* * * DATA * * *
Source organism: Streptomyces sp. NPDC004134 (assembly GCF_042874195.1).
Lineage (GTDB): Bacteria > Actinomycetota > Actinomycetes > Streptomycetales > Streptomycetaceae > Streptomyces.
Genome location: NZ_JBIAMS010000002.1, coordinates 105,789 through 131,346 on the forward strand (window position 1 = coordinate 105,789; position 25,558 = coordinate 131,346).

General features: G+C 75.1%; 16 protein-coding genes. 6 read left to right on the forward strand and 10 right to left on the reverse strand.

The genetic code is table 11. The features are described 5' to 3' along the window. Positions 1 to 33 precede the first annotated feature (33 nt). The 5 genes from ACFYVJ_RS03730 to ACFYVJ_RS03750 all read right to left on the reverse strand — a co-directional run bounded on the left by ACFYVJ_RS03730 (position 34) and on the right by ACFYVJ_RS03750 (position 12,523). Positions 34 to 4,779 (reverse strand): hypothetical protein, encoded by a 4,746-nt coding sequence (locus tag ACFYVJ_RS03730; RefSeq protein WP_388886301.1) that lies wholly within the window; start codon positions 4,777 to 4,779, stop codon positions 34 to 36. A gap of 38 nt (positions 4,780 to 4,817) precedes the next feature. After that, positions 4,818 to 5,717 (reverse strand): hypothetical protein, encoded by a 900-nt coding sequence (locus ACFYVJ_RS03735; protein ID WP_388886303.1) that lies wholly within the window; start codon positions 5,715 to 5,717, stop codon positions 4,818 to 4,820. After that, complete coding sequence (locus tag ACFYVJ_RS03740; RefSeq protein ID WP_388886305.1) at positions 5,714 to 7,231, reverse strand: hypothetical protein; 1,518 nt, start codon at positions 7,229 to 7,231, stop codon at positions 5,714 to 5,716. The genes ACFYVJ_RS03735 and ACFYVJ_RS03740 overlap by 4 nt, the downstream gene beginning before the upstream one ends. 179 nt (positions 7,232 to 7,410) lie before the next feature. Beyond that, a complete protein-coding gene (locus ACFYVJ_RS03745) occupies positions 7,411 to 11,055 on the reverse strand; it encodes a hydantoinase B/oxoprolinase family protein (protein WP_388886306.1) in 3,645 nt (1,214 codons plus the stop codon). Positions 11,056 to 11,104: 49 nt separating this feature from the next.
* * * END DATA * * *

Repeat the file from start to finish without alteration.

Source organism: Streptomyces sp. NPDC004134 (assembly GCF_042874195.1).
Lineage (GTDB): Bacteria > Actinomycetota > Actinomycetes > Streptomycetales > Streptomycetaceae > Streptomyces.
Genome location: NZ_JBIAMS010000002.1, coordinates 105,789 through 131,346 on the forward strand (window position 1 = coordinate 105,789; position 25,558 = coordinate 131,346).

General features: G+C 75.1%; 16 protein-coding genes. 6 read left to right on the forward strand and 10 right to left on the reverse strand.

The genetic code is table 11. The features are described 5' to 3' along the window. Positions 1 to 33 precede the first annotated feature (33 nt). The 5 genes from ACFYVJ_RS03730 to ACFYVJ_RS03750 all read right to left on the reverse strand — a co-directional run bounded on the left by ACFYVJ_RS03730 (position 34) and on the right by ACFYVJ_RS03750 (position 12,523). Positions 34 to 4,779 (reverse strand): hypothetical protein, encoded by a 4,746-nt coding sequence (locus tag ACFYVJ_RS03730; RefSeq protein WP_388886301.1) that lies wholly within the window; start codon positions 4,777 to 4,779, stop codon positions 34 to 36. A gap of 38 nt (positions 4,780 to 4,817) precedes the next feature. After that, positions 4,818 to 5,717 (reverse strand): hypothetical protein, encoded by a 900-nt coding sequence (locus ACFYVJ_RS03735; protein ID WP_388886303.1) that lies wholly within the window; start codon positions 5,715 to 5,717, stop codon positions 4,818 to 4,820. After that, complete coding sequence (locus tag ACFYVJ_RS03740; RefSeq protein ID WP_388886305.1) at positions 5,714 to 7,231, reverse strand: hypothetical protein; 1,518 nt, start codon at positions 7,229 to 7,231, stop codon at positions 5,714 to 5,716. The genes ACFYVJ_RS03735 and ACFYVJ_RS03740 overlap by 4 nt, the downstream gene beginning before the upstream one ends. 179 nt (positions 7,232 to 7,410) lie before the next feature. Beyond that, a complete protein-coding gene (locus ACFYVJ_RS03745) occupies positions 7,411 to 11,055 on the reverse strand; it encodes a hydantoinase B/oxoprolinase family protein (protein WP_388886306.1) in 3,645 nt (1,214 codons plus the stop codon). Positions 11,056 to 11,104: 49 nt separating this feature from the next.